All narratives eventually end. And when they end, someone picks up the story where it last left off.
At the start of the series Game of Thrones, Ned Stark stares over a crowd of on-lookers as he awaits judgement for treason and finds his youngest daughter, Aria, clinging to a statue, panicked and alone. Chaos ensues as a surprise announcement for retribution is called, despite the fact that his admission of guilt was a lie. Before the sword falls he looks back to the crowd and his daughter has disappeared.
In 60BC, Rome established political stability with the unity of three political leaders known as the Triumvirate (Pompey, Caesar, Crassus). By 53BC the consolidation of power was collapsing as Crassus was killed in a failed invasion, and instability within Rome was bringing about a civil war.
In 50BC, the Roman Senate ordered Caesar to disband his army because his governorship in the first Triumvirate (Pompey, Caesar, Crassus) had ended. On January 10th, 49BC Caesar crossed the Rubicon river and ignited a civil war against Pompey. According to Plutarch, Ceasar quoted the Greek playwright Menander, saying “The die is cast.”
Caesar defeated Pompey and was appointed dictator for life in Rome, however he resigned after just 11 days. But his resignation did not last and in 48BC he was reappointed dictator and began to expand his political powers and influence. In 47BC he appointed Senators, who granted him superfluous titles such as “Father of the Fatherland,” and “Prefect of the Morals.” Coins were minted in his image, and the Julian calendar was created in his name. According to Roman historian, Eutropius, around 60 men participated in the assassination of Julius Caesar and he was stabbed 23 times. This account is debated, as according to Suetonius there were only two stab wounds.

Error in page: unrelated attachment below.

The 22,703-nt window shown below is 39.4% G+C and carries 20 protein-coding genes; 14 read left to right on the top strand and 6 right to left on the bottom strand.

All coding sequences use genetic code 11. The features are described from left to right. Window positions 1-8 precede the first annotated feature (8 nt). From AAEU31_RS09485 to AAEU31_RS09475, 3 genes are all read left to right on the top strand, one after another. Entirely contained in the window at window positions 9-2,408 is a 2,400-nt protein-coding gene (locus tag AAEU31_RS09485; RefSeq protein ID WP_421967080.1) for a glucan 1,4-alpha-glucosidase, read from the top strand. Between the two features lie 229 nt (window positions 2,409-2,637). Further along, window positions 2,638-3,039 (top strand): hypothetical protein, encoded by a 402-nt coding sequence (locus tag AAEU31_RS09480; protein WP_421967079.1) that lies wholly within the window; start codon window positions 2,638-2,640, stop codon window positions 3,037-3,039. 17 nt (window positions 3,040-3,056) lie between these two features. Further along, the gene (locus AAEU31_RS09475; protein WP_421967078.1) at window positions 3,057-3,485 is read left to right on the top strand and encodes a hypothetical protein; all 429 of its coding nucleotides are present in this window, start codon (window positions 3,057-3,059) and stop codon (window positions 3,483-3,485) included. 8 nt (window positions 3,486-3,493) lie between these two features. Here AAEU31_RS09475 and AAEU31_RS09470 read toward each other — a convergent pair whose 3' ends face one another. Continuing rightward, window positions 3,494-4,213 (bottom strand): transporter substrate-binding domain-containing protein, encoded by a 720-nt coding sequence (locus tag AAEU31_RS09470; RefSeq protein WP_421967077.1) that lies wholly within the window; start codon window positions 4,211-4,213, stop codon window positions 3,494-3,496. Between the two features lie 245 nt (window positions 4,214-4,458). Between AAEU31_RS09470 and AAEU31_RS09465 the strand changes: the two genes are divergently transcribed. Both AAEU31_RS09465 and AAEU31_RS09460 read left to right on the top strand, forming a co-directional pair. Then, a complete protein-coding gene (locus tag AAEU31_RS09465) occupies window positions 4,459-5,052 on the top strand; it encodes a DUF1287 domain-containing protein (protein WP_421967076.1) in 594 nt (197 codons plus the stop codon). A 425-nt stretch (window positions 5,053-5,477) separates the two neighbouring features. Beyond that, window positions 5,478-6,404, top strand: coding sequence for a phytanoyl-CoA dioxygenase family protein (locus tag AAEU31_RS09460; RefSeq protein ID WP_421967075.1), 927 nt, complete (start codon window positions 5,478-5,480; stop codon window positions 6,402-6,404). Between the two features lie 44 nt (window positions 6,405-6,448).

The story of Caesar stands in stark contrast to George Washington who commanded the Continental Army against the British in the American Revolutionary War. Following his victory against the British, Washington resigned completely once the Treaty of Paris was signed on September 3rd 1783. Washington gave a farewell address on November 2nd to the Continental Army and it was disbanded before advising to later create a national militia. Following his address, the British evacuated New York city on November 25th 1783.
During this time, Washington was quoted as saying:
“I consider it an indispensable duty to close this last solemn act of my official life by commending the interests of our dearest country to the protection of Almighty God, and those who have superintendence of them, to his holy keeping.”
This contrast between Caesar and Washington I believe is relevant today to the actions of the Federal Reserve Banking system. Once an institution or political leader has the ability to rescue, save or destroy something with impunity it has the responsibility to restore order and remove itself before it becomes worse than the problems that it was initially trying to solve. If power is not eventually relinquished back to where it belongs, it eventually collapses under its own weight like an inverted pyramid.
After the 2008 financial crisis, the Federal Reserve Banking system expanded it’s scope and influence to prevent systemic risk from completely destroying the economy. This was wise, as the risk was contained. However, the powers and influence enacted at the time have since expanded and have not been restrained.
The early founders of the United States knew that all power must have checks and balances, which is why we have an elected President, Senate, House of Representatives and Judicial System that all function independently and challenges itself to prevent power from consolidating down to the hands of a few.
In the Dune series, after Paul Atreides establishes peace and terraforms Arrakis into an oasis planet. He realizes that he has unleashed an unstoppable revolution to which was not his intention. After defeating conspirators within the Space Guild and Tleilaxu who have advanced a plot to remove the Atreides from power, Paul removes himself from the Fremen society who have now deified him. The story ends as he is seen walking into the desert alone to disappear forever.
The story next resumes as his twin children begin to come of age.
At the end of the movie Happy Gilmore, Happy is seen returning home after he has purchased his Grandmas house back. Above the house in the clouds are Chubbs Peterson, Abraham Lincoln and a one eyed Alligator all smiling and waving down at Happy.
“And I don’t know where I’m going.
I just want to be left alone.
Well, when this train ends I’ll try again.”
Tuesday’s Gone, Lynyrd Skynyrd.